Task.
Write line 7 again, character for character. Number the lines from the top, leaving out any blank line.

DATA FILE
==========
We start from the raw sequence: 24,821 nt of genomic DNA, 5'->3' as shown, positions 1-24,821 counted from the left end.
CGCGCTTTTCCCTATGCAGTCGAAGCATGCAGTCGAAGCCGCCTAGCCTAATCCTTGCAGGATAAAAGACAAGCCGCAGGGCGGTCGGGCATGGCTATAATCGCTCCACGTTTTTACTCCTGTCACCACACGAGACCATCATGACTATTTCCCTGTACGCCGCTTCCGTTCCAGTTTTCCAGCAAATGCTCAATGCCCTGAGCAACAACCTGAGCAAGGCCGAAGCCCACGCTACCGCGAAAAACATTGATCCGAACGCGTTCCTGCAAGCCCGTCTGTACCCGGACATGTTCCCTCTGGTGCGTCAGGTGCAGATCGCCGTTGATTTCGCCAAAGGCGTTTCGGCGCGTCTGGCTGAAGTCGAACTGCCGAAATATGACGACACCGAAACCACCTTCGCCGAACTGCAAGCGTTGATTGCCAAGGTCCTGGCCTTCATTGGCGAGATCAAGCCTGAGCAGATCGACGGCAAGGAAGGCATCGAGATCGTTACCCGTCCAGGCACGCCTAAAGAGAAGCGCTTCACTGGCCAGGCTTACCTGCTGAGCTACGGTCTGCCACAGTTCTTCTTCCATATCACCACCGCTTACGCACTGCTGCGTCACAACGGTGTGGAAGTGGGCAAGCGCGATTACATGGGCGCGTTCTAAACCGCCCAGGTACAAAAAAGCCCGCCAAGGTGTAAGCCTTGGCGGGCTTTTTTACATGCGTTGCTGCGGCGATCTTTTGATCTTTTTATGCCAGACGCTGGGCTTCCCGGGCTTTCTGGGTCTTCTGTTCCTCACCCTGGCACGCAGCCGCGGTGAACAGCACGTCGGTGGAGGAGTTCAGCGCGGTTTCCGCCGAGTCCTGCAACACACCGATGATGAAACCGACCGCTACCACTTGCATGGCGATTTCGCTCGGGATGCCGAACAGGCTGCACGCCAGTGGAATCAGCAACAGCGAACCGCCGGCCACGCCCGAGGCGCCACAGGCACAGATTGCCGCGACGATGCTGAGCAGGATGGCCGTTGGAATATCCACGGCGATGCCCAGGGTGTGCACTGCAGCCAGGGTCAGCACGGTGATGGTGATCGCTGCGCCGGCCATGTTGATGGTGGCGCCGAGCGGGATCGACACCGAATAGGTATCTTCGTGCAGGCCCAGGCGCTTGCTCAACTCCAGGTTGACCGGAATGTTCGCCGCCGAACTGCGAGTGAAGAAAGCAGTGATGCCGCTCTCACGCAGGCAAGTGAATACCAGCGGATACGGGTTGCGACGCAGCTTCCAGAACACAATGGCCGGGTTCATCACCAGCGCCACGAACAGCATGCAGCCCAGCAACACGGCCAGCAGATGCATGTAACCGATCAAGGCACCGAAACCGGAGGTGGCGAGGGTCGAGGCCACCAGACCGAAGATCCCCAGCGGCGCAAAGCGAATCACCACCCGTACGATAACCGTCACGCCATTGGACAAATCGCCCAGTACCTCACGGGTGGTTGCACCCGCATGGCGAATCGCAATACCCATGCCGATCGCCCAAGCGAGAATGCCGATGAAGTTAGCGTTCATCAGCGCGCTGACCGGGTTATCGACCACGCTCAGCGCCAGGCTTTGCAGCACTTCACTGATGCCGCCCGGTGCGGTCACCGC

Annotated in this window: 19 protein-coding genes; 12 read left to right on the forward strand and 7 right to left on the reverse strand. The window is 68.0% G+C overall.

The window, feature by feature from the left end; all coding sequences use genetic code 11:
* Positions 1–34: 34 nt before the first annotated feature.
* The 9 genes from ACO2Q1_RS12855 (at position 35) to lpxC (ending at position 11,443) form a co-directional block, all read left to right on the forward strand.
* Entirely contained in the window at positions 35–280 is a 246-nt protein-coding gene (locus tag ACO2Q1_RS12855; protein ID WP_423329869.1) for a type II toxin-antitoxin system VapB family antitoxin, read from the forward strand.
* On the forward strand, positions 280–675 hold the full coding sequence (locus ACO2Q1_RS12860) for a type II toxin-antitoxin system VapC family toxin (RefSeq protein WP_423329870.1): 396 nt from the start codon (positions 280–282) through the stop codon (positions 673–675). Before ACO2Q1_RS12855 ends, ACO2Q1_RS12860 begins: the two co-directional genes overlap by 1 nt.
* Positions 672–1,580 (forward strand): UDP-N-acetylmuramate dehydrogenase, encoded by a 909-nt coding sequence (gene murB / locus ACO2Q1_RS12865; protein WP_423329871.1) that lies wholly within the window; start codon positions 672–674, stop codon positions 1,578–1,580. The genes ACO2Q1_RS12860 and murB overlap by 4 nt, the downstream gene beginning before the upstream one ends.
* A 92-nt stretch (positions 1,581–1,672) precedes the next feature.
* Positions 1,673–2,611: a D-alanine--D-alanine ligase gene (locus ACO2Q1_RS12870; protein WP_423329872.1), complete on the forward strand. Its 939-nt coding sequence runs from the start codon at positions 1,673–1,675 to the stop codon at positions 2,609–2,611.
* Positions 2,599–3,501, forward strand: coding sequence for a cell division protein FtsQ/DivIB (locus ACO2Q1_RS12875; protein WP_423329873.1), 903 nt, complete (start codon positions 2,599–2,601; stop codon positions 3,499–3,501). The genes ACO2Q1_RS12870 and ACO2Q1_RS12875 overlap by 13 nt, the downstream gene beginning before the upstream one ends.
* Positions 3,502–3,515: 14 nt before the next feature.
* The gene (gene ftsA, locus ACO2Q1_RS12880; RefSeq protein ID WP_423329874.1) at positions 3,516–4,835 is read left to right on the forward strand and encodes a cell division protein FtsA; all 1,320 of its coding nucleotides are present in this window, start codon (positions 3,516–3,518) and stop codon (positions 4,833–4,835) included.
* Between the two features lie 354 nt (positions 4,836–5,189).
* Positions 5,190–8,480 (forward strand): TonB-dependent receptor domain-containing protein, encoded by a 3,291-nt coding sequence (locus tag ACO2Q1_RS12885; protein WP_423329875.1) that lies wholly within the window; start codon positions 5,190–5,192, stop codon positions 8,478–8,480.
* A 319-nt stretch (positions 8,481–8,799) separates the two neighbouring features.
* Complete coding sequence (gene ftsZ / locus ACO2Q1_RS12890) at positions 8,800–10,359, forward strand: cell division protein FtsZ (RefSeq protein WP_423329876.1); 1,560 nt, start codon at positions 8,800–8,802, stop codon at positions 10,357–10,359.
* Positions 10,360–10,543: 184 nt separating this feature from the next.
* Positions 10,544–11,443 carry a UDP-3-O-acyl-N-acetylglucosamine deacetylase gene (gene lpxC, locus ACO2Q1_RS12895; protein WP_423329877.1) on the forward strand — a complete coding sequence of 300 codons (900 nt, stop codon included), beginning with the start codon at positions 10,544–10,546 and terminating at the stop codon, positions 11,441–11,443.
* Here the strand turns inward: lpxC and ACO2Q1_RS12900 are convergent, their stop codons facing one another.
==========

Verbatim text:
* Entirely contained in the window at positions 35–280 is a 246-nt protein-coding gene (locus tag ACO2Q1_RS12855; protein ID WP_423329869.1) for a type II toxin-antitoxin system VapB family antitoxin, read from the forward strand.